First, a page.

In the last couple of posts, I have fallen down a rabbit hole burrowed by the Education Endowment Foundation and others. I don’t think a knowledge-rich curriculum is something that can easily be tested and found to work or not to work, because it relies on the slow accumulation of knowledge across a variety of domains. It also brings into question what we are doing all of this for. If a child knows lots about the solar system but this does not aid her standardised reading performance this year then should we conclude that knowing about the solar system is useless? I don’t think so because I want students to know lots of stuff. In this sense, for me a knowledge-rich curriculum is more of an aim than a method.
Yet I do think that a knowledge-rich curriculum should help improve reading comprehension over the long term due to my understanding of how reading works. This is provided, of course, that students actually learn some knowledge as a result of the curriculum i.e. that the curriculum is effective in its own terms. And I also think that knowledge has a central role in all creative and problem solving endeavours.
I am using a relatively loose definition of knowledge here. We can easily slip into high-minded discussions about the Western literary canon and whether it is representative of our diverse societies, but that’s only a small part of what I am referring to.
For instance, in the 2018 Northern Hemisphere Maths Methods VCE paper – bear with me – there was a question about discrete probability distributions that was set-out in an unusual way. Students needed to recognise that it was equivalent to the more standard version. This is something they could perhaps work out, creating new knowledge for themselves, or it could be something they learn via making a mistake and receiving feedback. In both of these cases, the knowledge will be more like a memory of an event – “remember that time when they asked that question where…” Alternatively, a teacher could explicitly teach this different presentation in class. This is the kind of tiny, grain-sized piece of knowledge that nobody gets excited about, but that can make all the difference.
And while I don’t believe in the existence of generic, trainable skills such as creativity or critical thinking, I do think that some kinds of knowledge can be effective across a number of different domains. Knowledge of logical fallacies, for instance, can help you evaluate lots of different types of argument based upon their form. However, I would contend that the more generic a strategy is, the less useful it is. A person may commit a logical fallacy and still be essentially correct about something. You need relevant domain knowledge to evaluate this correctness.
Similarly, back in the days when physics questions came without diagrams, the heuristic, ‘always draw a diagram’ had some utility for problem solving across the entire subject, from mechanics to electronics. Yet if you did not know the physics involved in a particular situation then drawing a diagram wouldn’t help much.
At the extreme end are heuristics such as ‘effort counts’ or ‘look at things from different perspectives’. You’ll only get marginal gains from applying them and then, only if you have something more substantial to build upon.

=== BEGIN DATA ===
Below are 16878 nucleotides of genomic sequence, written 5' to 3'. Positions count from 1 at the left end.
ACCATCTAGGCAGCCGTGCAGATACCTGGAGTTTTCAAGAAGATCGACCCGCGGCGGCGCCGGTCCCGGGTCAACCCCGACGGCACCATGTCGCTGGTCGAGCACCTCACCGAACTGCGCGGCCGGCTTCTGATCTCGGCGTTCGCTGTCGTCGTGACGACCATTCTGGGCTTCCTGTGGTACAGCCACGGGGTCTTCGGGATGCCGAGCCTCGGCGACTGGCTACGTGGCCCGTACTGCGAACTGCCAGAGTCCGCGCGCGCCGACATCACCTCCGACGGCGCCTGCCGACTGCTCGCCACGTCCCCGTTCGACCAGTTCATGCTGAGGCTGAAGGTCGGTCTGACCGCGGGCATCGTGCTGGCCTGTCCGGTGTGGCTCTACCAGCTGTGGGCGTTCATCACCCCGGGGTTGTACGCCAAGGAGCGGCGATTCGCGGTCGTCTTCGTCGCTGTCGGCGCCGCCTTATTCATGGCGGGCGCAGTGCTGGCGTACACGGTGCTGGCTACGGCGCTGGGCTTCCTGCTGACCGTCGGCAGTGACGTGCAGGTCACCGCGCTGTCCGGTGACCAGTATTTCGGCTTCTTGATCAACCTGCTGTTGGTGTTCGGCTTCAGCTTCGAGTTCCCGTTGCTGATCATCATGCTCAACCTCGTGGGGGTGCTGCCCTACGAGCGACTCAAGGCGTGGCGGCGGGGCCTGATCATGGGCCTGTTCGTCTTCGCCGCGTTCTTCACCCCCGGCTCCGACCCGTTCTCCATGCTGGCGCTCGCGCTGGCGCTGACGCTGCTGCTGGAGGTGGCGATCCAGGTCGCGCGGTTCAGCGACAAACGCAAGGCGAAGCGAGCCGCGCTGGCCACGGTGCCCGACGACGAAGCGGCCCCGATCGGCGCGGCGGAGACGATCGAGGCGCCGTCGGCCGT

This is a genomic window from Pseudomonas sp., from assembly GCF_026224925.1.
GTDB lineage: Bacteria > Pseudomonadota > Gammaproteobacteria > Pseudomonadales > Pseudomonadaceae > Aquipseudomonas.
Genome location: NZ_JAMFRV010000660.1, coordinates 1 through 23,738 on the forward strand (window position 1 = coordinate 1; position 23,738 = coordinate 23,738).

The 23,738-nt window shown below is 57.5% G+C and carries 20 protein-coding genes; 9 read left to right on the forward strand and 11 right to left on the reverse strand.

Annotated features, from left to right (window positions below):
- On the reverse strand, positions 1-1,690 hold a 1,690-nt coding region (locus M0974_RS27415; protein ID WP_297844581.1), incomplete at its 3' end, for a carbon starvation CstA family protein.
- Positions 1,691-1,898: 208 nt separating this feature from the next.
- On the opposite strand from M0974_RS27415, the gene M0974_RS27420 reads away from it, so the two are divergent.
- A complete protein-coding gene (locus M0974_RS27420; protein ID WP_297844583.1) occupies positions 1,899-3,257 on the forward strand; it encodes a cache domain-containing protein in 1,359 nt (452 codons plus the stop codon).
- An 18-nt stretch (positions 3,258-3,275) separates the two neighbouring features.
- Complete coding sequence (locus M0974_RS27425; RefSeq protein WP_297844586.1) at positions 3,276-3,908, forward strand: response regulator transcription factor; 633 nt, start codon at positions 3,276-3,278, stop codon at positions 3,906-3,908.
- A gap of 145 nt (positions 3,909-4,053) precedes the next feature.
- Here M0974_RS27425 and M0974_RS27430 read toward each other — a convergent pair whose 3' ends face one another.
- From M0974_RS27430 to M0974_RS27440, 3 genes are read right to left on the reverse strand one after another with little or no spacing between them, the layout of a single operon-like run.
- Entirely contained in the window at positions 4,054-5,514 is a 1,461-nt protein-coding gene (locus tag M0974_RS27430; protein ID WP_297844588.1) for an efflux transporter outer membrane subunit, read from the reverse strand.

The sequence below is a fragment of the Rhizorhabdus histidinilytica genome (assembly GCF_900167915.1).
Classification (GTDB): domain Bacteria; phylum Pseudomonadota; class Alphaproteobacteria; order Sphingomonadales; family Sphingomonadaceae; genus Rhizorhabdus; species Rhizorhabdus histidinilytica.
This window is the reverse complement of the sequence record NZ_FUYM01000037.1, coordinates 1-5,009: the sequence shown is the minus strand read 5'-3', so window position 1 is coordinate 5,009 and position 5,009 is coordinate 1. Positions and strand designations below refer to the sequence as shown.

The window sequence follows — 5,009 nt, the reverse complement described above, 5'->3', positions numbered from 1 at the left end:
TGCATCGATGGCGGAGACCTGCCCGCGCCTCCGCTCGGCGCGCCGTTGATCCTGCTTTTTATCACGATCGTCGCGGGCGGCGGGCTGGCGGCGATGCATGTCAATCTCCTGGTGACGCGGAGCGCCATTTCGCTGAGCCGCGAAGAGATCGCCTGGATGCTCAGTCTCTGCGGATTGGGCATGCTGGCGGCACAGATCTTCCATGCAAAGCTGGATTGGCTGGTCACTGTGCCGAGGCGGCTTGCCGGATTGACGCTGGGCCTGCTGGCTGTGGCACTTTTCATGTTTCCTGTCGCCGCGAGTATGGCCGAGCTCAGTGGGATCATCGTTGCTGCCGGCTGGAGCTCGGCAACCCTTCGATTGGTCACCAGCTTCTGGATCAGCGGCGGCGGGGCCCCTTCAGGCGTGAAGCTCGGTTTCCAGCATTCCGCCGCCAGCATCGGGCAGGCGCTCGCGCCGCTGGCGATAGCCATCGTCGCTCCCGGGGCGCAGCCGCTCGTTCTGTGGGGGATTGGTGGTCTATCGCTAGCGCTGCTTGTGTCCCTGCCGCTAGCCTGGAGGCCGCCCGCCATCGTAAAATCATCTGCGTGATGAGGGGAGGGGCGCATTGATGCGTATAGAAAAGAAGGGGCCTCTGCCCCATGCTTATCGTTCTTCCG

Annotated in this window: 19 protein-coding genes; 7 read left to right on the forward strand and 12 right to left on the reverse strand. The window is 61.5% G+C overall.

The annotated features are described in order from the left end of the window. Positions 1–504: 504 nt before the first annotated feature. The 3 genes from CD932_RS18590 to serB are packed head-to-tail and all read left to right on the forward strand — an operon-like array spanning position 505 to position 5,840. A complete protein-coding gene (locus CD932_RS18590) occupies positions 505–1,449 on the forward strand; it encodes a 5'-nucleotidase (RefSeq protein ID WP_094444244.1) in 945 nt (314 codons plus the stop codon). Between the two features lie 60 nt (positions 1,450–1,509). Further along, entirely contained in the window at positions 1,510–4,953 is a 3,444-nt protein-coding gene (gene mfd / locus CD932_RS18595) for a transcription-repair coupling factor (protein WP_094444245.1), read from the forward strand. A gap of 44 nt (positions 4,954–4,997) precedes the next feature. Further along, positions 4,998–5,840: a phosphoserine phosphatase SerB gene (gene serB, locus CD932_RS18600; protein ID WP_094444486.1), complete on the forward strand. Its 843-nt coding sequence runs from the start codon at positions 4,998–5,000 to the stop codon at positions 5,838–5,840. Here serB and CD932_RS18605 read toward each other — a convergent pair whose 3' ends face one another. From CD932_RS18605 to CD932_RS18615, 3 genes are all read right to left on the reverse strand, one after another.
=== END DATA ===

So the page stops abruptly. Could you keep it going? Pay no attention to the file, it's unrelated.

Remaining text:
What does this knowledge do?
According to cognitive load theory, there are basically two ways to solve a problem. The first is to apply knowledge you already possess, either because you have generated that knowledge yourself or you have obtained it from others, or to randomly generate solution steps and test them to see if they move you closer to your goal.
This sounds as if experts and novices must operate in the same way when they are tackling novel problems, but it’s not quite like that. I would suggest that we ride the knowledge wave as close to the goal as possible before we resort to randomly generating and testing new steps. For relative experts, the wave of knowledge projects them far closer to the desired goal than relative novices and so they are much more likely to be successful. As Isaac Newton wrote, “If I have seen further it is by standing on ye sholders of Giants.”
Low knowledge individuals have to start guessing when they are still a long way from the goal.
Higher knowledge individuals begin the process of trial and error far closer to the goal.
Notice that we could mount an entirely equivalent argument about creativity, with the goal state in the case of creativity being a unique yet valuable product. Creativity is essentially a form of problem solving that precludes known solutions.
Novel problems do not stay novel for long. As successful solutions emerge and are communicated, they become subsumed into the knowledge base of individuals.
If this picture is accurate then there is little point in practising a ‘skill’ of solving novel problems or of being creative, because that is just practising the random generate-and-test stage. It is like practising rolling dice in order to become better at rolling sixes.
However, I don’t think this gives us the full picture. There is an emotional impact of wrestling with novel problems and students probably do need some training in order to learn how to cope with that and develop robust dispositions. Such training would have to be done well, however, because it could backfire. Similarly, a small amount of training in the use of intermediate level heuristics that apply across a range of situations is probably worthwhile.